New Citroen C3 Aircross 2017 review
There's no denying that the Citroen C3 Aircross' looks make it stand out from the small SUV crowd, but what's it like from behind the wheel?
To succeed in the ever-crowded small SUV market you need a product that stands out, and the C3 Aircross does just that. Its unique and characterful design is perfect for this fashion-led sector, while the interior introduces a welcome feel-good factor. It’s very practical, too, and while there are rivals that are better to drive and plusher inside, family buyers will be very well served with Citroen’s latest arrival.
Citroen’s model line-up became a little more confusing with the introduction of the new C3 Aircross. Sitting alongside the C4 Cactus at roughly the same price point, the brand’s replacement for the unfashionable C3 Picasso mini-MPV is similarly practical, comfortable and funky to look at. And until Citroen updates the C4 Cactus later this year to help it move away from its new sibling, buyers will have a tricky decision to make at the dealer.
Still, if you’re going to offer more than one car in a single segment, its best to make it an SUV. Crossovers such as these are continuing their march up the sales charts at a decent lick, with new arrivals such as the Kia Stonic, SEAT Arona and Hyundai Kona all launching within the next few months.
Car group tests
- Hyundai Bayon vs Citroen C3 Aircross vs Renault Captur
- Skoda Kamiq vs Volkswagen T-Cross vs Citroen C3 Aircross
- Skoda Fabia vs Ford Fiesta vs Citroen C3
- Fiesta Active vs C3 Aircross vs Tivoli
Used car tests
Our first drive of the new Citroen C3 Aircross in the UK is of the predicted best seller: the middling 109bhp 1.2-litre turbo petrol in popular Feel spec.
Alongside some of the more ‘me too’ offerings in the supermini-SUV class, it’s clear Citroen has its own ideas about what small car design is all about. The Aircross’s face and many of the details are borrowed from the C3, but it’s around 160mm taller, with a more imposing front-end and chunky lower body cladding. There are 85 body and roof colour combinations to ensure plenty of scope for personalisation, and while it’s a design that won’t be to all tastes, it’s one that is fun and distinctive – offering a real breath of fresh air in an otherwise conservative car market.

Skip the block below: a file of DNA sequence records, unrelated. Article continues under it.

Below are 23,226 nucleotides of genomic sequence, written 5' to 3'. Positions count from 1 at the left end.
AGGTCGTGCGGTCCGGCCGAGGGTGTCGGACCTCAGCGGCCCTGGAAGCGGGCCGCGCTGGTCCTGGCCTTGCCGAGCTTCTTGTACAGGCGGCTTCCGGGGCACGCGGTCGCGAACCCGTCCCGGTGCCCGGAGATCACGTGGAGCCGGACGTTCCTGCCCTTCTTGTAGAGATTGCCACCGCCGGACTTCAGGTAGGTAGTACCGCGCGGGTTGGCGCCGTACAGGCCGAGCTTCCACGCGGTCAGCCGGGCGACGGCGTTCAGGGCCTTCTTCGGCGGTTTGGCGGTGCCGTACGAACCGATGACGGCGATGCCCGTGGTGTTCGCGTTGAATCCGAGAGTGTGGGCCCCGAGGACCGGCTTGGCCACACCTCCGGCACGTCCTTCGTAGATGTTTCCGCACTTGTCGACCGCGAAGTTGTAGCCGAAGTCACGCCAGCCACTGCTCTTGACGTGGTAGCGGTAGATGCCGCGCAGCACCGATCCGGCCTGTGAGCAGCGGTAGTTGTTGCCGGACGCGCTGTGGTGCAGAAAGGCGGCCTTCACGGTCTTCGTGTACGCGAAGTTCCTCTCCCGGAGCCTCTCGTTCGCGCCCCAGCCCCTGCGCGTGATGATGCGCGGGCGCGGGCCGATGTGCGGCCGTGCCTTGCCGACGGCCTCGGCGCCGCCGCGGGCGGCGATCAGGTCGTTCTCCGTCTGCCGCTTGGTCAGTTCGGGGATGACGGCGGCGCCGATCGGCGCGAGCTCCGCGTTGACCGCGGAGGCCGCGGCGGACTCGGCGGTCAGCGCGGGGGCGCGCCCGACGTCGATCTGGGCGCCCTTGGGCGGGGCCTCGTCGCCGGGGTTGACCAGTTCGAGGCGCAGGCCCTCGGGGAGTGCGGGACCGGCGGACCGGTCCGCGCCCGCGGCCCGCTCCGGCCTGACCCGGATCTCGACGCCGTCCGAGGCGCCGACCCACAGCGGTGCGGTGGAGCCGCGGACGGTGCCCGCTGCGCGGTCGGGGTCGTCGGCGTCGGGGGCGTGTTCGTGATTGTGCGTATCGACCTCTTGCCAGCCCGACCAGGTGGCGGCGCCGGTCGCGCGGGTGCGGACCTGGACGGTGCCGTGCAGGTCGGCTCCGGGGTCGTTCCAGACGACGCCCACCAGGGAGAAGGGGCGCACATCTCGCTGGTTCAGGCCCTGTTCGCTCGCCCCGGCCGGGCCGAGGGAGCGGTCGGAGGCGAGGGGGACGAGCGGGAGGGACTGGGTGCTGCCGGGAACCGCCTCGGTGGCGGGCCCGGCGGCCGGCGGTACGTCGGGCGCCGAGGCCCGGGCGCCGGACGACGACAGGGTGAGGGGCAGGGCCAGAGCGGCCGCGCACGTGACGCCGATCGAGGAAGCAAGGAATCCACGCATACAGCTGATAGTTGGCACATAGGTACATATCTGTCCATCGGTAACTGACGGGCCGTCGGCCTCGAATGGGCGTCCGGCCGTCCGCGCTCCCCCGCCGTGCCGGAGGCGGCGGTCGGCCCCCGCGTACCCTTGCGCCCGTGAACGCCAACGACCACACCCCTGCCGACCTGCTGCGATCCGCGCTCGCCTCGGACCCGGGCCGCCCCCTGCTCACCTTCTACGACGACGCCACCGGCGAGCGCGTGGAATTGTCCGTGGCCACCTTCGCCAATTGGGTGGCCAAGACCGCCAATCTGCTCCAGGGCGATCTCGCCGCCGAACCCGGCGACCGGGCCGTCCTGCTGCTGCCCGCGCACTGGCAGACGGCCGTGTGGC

The interior gives the same vibe, with a light and airy feel throughout and comfortable (if slightly unsupportive) armchair-style seating. The design, again, will be very familiar to C3 owners, and can be specced in a wide variety of colours and materials.
It’s reasonably solid and feels built to last – much more so than some of Citroen’s past efforts. But many of the plastics are hard and scratchy to the touch, particularly on the doors. Feel-spec models offer a decent kit tally, including a seven-inch touchscreen that controls infotainment and temperature settings. With Android Auto and Apple CarPlay as standard there’s no doubting its breadth of features, though we still reckon it should be easier to operate on the move.
If there’s one area where the C3 Aircross makes the C4 Cactus look a bit redundant, it’s versatility. Whereas the Cactus features a fixed one-piece folding rear bench, the Aircross’s back seats can split 60:40, as well as offering the function to slide backwards and forwards, or recline – for increased passenger room or improved bootspace.
Space for adults in the rear is good, although avoid the panoramic glass roof of top-spec models as it eats noticeably into headroom for taller passengers. And the boot, which extends to 520 litres when the rear seats are slid forward, is bigger than almost every rival at this price.
Underneath the C3 Aircross is the same PF1 platform that underpins a whole host of Peugeot and Citroen models, as well as Vauxhall’s new Crossland X. While you’d be right to assume it’ll drive much like the C3 hatchback, Citroen has firmed things up a bit to stop the tall body swaying too much in the bends, and it has done so to reasonable success. The Aircross keeps body movement in check unless you push really hard, and while the steering is light, it is at least accurate.
The less forgiving setup means that, while the ride is generally comfortable, composed and in-keeping with Citroen’s mantra, sharp bumps can jolt through the cabin and the suspension can get a bit noisy on rutted tarmac. It’s not the class dynamic benchmark, but it’s certainly good enough for the target market.
Wind and road noise is kept at bay commendably, too, while neither the petrol or diesel engines are particularly raucous unless pushed. Our volume-selling 1.2-litre PureTech turbo petrol unit is as strong and torquey as it always has been, and claimed returns of 56.5mpg are competitive in this class.
In fact, our only real complaint with the driving experience is the baggy long-throw five-speed manual gearbox, which is a traditional Citroen trait.